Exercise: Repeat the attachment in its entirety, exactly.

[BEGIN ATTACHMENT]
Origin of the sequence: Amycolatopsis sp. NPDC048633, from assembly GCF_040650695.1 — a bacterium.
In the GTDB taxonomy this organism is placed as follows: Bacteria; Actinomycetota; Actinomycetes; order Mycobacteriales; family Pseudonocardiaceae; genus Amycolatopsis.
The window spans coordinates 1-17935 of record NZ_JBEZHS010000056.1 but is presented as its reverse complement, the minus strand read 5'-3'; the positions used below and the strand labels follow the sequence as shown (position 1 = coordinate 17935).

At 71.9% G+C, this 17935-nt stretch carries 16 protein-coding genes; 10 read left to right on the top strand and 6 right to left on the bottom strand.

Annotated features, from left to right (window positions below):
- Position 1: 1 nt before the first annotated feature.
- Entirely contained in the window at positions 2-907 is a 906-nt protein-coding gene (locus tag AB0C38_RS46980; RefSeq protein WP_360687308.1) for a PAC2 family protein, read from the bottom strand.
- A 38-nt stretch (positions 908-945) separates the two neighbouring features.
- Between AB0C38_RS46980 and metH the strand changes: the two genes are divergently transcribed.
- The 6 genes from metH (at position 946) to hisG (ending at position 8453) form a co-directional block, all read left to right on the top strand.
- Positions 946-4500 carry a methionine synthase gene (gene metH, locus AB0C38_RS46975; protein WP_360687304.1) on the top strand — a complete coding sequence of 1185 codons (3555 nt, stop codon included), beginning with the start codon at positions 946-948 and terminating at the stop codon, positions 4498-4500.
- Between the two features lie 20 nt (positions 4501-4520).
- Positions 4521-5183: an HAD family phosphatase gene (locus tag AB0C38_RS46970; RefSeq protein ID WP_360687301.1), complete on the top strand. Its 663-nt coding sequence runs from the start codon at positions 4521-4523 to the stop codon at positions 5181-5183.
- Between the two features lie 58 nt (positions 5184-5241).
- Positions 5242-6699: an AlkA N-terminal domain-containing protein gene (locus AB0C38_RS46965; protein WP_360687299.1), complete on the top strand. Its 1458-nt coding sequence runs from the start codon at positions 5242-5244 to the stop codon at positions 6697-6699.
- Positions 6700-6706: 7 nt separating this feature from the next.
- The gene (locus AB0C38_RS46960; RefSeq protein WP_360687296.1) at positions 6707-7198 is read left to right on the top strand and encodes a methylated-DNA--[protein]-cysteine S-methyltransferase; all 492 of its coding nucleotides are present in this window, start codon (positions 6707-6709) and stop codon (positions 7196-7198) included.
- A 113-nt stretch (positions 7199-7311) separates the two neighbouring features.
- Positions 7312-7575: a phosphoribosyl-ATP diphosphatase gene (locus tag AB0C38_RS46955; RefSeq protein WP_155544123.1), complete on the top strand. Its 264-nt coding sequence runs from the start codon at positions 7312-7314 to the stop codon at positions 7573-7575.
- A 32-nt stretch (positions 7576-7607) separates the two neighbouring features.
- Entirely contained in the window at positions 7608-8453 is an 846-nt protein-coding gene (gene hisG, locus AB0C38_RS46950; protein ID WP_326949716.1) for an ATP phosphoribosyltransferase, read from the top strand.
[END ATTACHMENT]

Origin of the sequence: Amycolatopsis sp. NPDC048633, from assembly GCF_040650695.1 — a bacterium.
In the GTDB taxonomy this organism is placed as follows: Bacteria; Actinomycetota; Actinomycetes; order Mycobacteriales; family Pseudonocardiaceae; genus Amycolatopsis.
The window spans coordinates 1-17935 of record NZ_JBEZHS010000056.1 but is presented as its reverse complement, the minus strand read 5'-3'; the positions used below and the strand labels follow the sequence as shown (position 1 = coordinate 17935).

At 71.9% G+C, this 17935-nt stretch carries 16 protein-coding genes; 10 read left to right on the top strand and 6 right to left on the bottom strand.

Annotated features, from left to right (window positions below):
- Position 1: 1 nt before the first annotated feature.
- Entirely contained in the window at positions 2-907 is a 906-nt protein-coding gene (locus tag AB0C38_RS46980; RefSeq protein WP_360687308.1) for a PAC2 family protein, read from the bottom strand.
- A 38-nt stretch (positions 908-945) separates the two neighbouring features.
- Between AB0C38_RS46980 and metH the strand changes: the two genes are divergently transcribed.
- The 6 genes from metH (at position 946) to hisG (ending at position 8453) form a co-directional block, all read left to right on the top strand.
- Positions 946-4500 carry a methionine synthase gene (gene metH, locus AB0C38_RS46975; protein WP_360687304.1) on the top strand — a complete coding sequence of 1185 codons (3555 nt, stop codon included), beginning with the start codon at positions 946-948 and terminating at the stop codon, positions 4498-4500.
- Between the two features lie 20 nt (positions 4501-4520).
- Positions 4521-5183: an HAD family phosphatase gene (locus tag AB0C38_RS46970; RefSeq protein ID WP_360687301.1), complete on the top strand. Its 663-nt coding sequence runs from the start codon at positions 4521-4523 to the stop codon at positions 5181-5183.
- Between the two features lie 58 nt (positions 5184-5241).
- Positions 5242-6699: an AlkA N-terminal domain-containing protein gene (locus AB0C38_RS46965; protein WP_360687299.1), complete on the top strand. Its 1458-nt coding sequence runs from the start codon at positions 5242-5244 to the stop codon at positions 6697-6699.
- Positions 6700-6706: 7 nt separating this feature from the next.
- The gene (locus AB0C38_RS46960; RefSeq protein WP_360687296.1) at positions 6707-7198 is read left to right on the top strand and encodes a methylated-DNA--[protein]-cysteine S-methyltransferase; all 492 of its coding nucleotides are present in this window, start codon (positions 6707-6709) and stop codon (positions 7196-7198) included.
- A 113-nt stretch (positions 7199-7311) separates the two neighbouring features.
- Positions 7312-7575: a phosphoribosyl-ATP diphosphatase gene (locus tag AB0C38_RS46955; RefSeq protein WP_155544123.1), complete on the top strand. Its 264-nt coding sequence runs from the start codon at positions 7312-7314 to the stop codon at positions 7573-7575.
- A 32-nt stretch (positions 7576-7607) separates the two neighbouring features.
- Entirely contained in the window at positions 7608-8453 is an 846-nt protein-coding gene (gene hisG, locus AB0C38_RS46950; protein ID WP_326949716.1) for an ATP phosphoribosyltransferase, read from the top strand.